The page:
Bath A is the developer itself, but it isn't activated until you put it in Bath B.
So, the emulsion soaks up developer in Bath A, and when the activator is added in Bath B, the developing action starts.
There is a finite amount of how much developer can get soaked up in Bath A, meaning Bath B will only develop the film so far until there the developer has been depleted. After that point there is no reason to leave it in Bath B any longer.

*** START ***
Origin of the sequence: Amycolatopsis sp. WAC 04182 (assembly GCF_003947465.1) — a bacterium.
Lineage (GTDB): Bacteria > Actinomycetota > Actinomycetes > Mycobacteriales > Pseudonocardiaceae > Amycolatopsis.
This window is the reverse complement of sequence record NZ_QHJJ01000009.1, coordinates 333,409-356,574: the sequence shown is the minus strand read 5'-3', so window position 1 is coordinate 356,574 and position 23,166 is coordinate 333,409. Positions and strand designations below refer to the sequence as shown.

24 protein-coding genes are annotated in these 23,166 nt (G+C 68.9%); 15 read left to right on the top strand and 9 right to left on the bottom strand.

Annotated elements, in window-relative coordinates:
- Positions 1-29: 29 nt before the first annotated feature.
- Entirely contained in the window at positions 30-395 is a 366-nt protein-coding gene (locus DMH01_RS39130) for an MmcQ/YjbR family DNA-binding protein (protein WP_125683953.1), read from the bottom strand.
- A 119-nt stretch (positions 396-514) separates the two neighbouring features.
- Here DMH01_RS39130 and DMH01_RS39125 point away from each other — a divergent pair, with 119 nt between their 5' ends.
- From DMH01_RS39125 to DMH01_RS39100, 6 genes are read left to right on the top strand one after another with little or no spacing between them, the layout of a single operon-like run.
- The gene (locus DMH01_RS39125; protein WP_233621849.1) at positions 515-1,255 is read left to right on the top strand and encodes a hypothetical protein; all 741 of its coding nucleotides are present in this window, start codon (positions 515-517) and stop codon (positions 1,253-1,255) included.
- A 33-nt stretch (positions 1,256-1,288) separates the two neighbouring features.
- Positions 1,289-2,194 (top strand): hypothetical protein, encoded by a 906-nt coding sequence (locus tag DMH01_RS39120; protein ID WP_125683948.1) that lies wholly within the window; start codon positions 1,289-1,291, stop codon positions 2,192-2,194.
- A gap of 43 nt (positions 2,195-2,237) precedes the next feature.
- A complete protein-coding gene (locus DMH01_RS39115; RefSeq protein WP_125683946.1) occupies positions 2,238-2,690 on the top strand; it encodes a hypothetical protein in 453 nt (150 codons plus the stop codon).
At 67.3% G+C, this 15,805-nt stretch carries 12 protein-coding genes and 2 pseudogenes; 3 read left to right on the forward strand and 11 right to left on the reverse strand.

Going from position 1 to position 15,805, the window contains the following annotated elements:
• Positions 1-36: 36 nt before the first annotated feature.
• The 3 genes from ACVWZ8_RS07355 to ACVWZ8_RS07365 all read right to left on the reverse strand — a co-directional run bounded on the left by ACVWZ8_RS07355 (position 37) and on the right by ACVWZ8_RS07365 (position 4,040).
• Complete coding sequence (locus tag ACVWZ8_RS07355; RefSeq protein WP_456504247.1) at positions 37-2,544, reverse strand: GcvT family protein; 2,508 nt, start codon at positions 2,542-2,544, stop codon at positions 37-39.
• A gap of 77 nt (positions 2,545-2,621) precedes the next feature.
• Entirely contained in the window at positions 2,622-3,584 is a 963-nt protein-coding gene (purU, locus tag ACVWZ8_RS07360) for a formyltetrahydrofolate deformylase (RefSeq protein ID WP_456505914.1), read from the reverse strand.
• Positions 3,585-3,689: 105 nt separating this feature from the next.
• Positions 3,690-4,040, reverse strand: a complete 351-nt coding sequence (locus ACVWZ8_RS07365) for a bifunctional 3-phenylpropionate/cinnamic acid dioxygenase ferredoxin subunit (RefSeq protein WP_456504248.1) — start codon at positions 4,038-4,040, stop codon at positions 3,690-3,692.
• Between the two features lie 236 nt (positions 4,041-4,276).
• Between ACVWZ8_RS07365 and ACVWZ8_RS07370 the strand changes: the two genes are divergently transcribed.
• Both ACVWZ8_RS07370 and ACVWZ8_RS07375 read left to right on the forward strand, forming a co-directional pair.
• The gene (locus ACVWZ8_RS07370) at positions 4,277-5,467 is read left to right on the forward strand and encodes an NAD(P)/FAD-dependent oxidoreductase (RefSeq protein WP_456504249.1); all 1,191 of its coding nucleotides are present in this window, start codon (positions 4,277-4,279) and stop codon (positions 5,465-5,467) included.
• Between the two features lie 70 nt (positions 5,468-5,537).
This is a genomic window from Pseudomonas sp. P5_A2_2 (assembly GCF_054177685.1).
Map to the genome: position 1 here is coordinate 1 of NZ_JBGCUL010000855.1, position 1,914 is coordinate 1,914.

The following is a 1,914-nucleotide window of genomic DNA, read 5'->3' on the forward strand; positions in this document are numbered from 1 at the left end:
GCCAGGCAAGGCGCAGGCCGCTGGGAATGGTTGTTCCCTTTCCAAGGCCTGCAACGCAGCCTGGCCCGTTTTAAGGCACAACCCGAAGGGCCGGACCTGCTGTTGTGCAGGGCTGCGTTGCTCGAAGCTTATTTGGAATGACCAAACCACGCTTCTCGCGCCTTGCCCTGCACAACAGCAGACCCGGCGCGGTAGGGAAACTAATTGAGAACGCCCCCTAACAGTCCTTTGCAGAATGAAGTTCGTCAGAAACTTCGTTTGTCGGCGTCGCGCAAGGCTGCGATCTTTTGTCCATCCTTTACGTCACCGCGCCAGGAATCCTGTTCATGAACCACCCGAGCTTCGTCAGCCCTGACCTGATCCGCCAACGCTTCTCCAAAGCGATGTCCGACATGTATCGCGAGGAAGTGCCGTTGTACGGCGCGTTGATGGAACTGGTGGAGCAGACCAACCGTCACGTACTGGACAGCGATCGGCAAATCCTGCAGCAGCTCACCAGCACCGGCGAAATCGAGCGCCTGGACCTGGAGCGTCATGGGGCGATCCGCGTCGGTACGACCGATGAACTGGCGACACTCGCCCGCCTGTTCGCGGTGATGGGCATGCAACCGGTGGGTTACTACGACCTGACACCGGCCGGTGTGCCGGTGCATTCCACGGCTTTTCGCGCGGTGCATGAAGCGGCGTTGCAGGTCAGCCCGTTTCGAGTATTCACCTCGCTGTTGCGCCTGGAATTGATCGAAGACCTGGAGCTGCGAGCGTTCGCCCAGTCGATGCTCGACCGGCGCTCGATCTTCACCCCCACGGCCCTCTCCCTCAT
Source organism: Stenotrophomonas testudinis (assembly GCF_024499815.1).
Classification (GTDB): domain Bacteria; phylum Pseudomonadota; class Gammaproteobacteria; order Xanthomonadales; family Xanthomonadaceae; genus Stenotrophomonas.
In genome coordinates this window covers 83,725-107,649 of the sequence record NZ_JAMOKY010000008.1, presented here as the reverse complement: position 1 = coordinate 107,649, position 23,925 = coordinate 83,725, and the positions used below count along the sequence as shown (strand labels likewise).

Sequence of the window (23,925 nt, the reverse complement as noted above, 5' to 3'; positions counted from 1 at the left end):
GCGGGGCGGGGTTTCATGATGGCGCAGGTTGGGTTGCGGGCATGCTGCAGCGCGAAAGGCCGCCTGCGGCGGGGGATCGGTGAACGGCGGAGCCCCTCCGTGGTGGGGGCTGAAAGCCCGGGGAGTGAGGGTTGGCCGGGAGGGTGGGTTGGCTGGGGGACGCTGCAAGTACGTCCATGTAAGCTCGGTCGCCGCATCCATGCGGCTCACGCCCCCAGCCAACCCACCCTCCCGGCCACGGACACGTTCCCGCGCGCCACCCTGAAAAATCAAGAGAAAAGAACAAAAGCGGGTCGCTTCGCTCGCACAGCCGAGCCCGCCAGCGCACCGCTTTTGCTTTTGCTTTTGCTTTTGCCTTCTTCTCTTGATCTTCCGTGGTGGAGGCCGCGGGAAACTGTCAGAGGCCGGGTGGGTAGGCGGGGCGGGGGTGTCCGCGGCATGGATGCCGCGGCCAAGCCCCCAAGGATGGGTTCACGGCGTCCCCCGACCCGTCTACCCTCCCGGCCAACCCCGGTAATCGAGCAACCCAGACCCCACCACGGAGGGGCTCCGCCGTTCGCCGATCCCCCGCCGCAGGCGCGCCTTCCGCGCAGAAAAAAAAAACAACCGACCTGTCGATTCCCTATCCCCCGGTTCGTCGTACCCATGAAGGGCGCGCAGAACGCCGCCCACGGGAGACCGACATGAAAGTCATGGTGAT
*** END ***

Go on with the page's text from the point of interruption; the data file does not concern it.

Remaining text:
My experience with Diafine is that it gives a similar tonality every time, but you can't really control anything other than your exposure. With normal single bath developers exposure AND developing time/temp/agitation are both variables that you use to control the final negative contrast and tonality, and one of those controls are now omitted. So, it works really well for some scenarios, and not so well in others. Depending on the lighting you shoot in, or how you want your prints to look, you may or may not like the results.